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How is it possible to describe Dostoevsky’s great but sometimes neglected novel, Notes From Underground, without provoking repugnance for the nameless anti-
hero whose voice dominates its pages? He is, as he announces in the opening lines, “a sick man…a spiteful man,” yet for all his insight into the nature of his own malady, he is, like Oedipus, sicker than he knows. Published in 1864, this seminal work is divided into two distinct parts. The first is a philosophical rant, compelling in the way that a person undone by a fit of hysteria in public is compelling. The second part introduces a series of characters with whom the narrator interacts, revealing the underlying dimensions of his sickness. The stature of this work rests upon Dostoevsky’s profound psychological insight into a disorder that is at once mental and moral—the disease of consciousness.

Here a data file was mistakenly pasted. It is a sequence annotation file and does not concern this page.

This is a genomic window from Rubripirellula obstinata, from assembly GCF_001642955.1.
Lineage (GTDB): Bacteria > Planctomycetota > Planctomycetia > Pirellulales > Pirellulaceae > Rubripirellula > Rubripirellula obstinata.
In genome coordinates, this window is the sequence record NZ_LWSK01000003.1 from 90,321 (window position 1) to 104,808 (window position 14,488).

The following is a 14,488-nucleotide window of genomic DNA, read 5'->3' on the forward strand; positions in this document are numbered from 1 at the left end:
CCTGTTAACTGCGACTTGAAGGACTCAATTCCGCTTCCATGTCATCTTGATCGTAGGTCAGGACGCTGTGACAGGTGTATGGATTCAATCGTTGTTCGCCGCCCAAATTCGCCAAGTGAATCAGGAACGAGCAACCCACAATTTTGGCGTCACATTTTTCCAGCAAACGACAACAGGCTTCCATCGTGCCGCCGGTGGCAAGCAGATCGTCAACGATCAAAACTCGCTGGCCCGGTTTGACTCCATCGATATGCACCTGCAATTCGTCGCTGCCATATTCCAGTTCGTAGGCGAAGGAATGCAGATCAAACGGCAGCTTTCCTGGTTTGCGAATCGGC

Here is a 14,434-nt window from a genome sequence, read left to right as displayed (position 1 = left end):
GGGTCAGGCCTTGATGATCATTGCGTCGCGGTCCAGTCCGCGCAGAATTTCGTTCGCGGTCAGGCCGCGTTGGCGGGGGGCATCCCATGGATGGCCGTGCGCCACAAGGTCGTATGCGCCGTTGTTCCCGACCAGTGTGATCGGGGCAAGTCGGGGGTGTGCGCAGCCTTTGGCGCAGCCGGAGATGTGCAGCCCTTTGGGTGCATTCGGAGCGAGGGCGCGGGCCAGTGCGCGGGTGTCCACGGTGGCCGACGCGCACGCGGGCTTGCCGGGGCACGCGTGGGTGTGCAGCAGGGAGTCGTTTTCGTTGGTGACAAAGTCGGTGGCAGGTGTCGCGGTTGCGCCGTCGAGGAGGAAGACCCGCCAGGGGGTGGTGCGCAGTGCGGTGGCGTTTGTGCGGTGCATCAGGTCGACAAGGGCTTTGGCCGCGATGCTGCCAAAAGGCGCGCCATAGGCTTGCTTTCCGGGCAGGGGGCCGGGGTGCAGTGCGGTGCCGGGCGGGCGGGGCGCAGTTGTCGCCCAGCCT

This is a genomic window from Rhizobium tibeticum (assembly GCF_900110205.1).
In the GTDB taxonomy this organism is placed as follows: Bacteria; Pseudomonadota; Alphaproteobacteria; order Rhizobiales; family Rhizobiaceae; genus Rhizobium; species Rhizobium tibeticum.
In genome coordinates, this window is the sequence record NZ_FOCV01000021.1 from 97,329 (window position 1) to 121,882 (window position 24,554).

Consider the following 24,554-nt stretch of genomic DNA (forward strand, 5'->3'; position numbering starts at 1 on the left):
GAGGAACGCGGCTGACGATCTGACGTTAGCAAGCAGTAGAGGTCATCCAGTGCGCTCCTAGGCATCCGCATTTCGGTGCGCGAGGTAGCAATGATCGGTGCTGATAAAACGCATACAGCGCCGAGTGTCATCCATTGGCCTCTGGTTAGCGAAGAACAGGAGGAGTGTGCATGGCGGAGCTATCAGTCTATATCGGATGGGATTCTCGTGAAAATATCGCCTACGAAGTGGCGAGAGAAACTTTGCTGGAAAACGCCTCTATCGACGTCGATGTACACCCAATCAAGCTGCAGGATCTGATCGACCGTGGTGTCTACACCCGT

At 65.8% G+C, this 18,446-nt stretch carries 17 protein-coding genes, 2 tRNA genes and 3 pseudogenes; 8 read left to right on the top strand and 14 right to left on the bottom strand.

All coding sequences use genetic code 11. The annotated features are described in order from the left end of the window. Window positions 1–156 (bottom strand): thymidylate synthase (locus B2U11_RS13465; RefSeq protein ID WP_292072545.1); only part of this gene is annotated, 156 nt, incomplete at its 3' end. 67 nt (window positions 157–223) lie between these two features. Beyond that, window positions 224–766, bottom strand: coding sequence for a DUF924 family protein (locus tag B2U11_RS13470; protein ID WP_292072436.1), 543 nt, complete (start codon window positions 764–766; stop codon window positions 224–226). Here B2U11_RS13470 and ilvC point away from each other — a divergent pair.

The novel’s Underground Man suffers from what he calls the disease of “being too acutely conscious.” He is inordinately proud to be a man of “great sensibility” who can perceive the “sublime and the beautiful.” Yet, in the quest for these exalted mental states unavailable to the “natural” man, he is driven to commit perverse and shameful acts, such that shame itself becomes a “damnable sweetness.”

This perverse pleasure arises in part from his fatalism. He feels that the possibility of becoming...

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